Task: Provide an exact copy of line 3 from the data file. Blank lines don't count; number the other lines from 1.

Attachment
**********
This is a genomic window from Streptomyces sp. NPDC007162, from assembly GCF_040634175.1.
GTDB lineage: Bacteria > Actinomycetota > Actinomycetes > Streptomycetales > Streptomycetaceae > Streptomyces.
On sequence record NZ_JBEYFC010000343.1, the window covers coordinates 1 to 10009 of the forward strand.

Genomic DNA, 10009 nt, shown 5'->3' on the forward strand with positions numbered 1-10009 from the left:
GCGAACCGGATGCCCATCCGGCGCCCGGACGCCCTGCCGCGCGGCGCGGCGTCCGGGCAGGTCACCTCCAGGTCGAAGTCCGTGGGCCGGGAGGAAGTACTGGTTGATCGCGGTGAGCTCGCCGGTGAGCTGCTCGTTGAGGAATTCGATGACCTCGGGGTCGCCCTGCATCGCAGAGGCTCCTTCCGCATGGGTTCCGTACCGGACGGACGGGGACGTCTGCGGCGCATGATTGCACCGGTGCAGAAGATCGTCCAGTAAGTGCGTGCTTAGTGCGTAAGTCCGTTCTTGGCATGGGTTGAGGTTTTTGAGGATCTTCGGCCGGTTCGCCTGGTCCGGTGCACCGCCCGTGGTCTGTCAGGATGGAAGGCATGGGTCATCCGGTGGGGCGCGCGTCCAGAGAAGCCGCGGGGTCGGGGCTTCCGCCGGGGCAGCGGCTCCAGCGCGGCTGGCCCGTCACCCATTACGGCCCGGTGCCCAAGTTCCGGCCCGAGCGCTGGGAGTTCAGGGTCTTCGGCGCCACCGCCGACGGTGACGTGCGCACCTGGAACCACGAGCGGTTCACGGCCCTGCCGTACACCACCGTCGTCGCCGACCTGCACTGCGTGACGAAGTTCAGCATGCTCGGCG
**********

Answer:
On sequence record NZ_JBEYFC010000343.1, the window covers coordinates 1 to 10009 of the forward strand.